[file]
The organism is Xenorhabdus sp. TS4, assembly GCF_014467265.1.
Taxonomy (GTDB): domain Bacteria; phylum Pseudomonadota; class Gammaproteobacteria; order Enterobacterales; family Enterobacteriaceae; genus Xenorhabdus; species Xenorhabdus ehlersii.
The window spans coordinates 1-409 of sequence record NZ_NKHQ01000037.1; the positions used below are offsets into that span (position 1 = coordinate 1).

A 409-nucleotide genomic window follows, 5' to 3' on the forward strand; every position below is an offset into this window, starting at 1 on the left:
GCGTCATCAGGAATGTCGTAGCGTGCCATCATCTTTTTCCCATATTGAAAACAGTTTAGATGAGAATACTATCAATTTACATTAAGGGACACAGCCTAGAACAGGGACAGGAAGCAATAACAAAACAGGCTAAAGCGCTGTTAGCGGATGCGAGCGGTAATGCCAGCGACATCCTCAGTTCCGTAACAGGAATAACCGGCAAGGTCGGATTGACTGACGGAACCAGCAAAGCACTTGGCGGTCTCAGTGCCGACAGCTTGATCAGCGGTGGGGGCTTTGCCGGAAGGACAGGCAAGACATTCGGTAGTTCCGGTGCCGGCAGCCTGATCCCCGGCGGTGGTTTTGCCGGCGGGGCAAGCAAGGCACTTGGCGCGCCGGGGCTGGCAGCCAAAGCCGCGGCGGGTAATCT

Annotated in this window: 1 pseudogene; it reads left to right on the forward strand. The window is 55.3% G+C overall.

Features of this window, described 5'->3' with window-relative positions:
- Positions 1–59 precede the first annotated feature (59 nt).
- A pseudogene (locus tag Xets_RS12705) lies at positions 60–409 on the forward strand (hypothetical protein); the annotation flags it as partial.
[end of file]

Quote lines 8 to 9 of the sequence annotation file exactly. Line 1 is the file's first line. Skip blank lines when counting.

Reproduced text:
- Positions 1–59 precede the first annotated feature (59 nt).
- A pseudogene (locus tag Xets_RS12705) lies at positions 60–409 on the forward strand (hypothetical protein); the annotation flags it as partial.